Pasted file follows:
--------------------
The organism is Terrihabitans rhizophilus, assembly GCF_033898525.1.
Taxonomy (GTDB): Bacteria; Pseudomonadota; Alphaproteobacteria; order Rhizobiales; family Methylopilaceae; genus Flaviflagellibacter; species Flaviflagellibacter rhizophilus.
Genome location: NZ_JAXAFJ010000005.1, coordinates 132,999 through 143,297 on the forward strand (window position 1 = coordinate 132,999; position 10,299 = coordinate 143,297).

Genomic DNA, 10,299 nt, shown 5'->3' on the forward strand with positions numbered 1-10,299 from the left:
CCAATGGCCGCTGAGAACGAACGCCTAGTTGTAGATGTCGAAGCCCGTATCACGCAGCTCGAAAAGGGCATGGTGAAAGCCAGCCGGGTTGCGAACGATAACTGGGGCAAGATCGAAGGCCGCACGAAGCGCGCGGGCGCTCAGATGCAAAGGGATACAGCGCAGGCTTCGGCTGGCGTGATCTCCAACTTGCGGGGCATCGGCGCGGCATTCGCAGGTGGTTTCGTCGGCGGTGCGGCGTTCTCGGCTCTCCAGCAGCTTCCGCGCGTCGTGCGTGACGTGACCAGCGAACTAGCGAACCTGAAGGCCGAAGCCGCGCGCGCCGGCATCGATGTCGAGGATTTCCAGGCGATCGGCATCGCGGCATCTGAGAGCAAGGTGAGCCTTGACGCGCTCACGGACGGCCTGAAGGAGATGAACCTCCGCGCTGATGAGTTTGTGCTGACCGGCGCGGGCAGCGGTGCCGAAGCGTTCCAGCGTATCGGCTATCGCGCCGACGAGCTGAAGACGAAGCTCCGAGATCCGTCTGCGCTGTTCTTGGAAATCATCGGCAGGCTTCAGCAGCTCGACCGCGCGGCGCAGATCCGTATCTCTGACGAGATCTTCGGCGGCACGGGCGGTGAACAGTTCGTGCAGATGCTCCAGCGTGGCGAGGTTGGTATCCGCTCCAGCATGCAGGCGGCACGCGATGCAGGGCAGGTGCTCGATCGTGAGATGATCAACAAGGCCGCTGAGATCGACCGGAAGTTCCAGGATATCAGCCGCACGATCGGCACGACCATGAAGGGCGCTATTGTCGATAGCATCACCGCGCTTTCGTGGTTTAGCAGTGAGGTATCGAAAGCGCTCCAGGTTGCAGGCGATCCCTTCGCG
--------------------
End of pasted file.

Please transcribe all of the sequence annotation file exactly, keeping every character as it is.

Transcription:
The organism is Terrihabitans rhizophilus, assembly GCF_033898525.1.
Taxonomy (GTDB): Bacteria; Pseudomonadota; Alphaproteobacteria; order Rhizobiales; family Methylopilaceae; genus Flaviflagellibacter; species Flaviflagellibacter rhizophilus.
Genome location: NZ_JAXAFJ010000005.1, coordinates 132,999 through 143,297 on the forward strand (window position 1 = coordinate 132,999; position 10,299 = coordinate 143,297).

Genomic DNA, 10,299 nt, shown 5'->3' on the forward strand with positions numbered 1-10,299 from the left:
CCAATGGCCGCTGAGAACGAACGCCTAGTTGTAGATGTCGAAGCCCGTATCACGCAGCTCGAAAAGGGCATGGTGAAAGCCAGCCGGGTTGCGAACGATAACTGGGGCAAGATCGAAGGCCGCACGAAGCGCGCGGGCGCTCAGATGCAAAGGGATACAGCGCAGGCTTCGGCTGGCGTGATCTCCAACTTGCGGGGCATCGGCGCGGCATTCGCAGGTGGTTTCGTCGGCGGTGCGGCGTTCTCGGCTCTCCAGCAGCTTCCGCGCGTCGTGCGTGACGTGACCAGCGAACTAGCGAACCTGAAGGCCGAAGCCGCGCGCGCCGGCATCGATGTCGAGGATTTCCAGGCGATCGGCATCGCGGCATCTGAGAGCAAGGTGAGCCTTGACGCGCTCACGGACGGCCTGAAGGAGATGAACCTCCGCGCTGATGAGTTTGTGCTGACCGGCGCGGGCAGCGGTGCCGAAGCGTTCCAGCGTATCGGCTATCGCGCCGACGAGCTGAAGACGAAGCTCCGAGATCCGTCTGCGCTGTTCTTGGAAATCATCGGCAGGCTTCAGCAGCTCGACCGCGCGGCGCAGATCCGTATCTCTGACGAGATCTTCGGCGGCACGGGCGGTGAACAGTTCGTGCAGATGCTCCAGCGTGGCGAGGTTGGTATCCGCTCCAGCATGCAGGCGGCACGCGATGCAGGGCAGGTGCTCGATCGTGAGATGATCAACAAGGCCGCTGAGATCGACCGGAAGTTCCAGGATATCAGCCGCACGATCGGCACGACCATGAAGGGCGCTATTGTCGATAGCATCACCGCGCTTTCGTGGTTTAGCAGTGAGGTATCGAAAGCGCTCCAGGTTGCAGGCGATCCCTTCGCG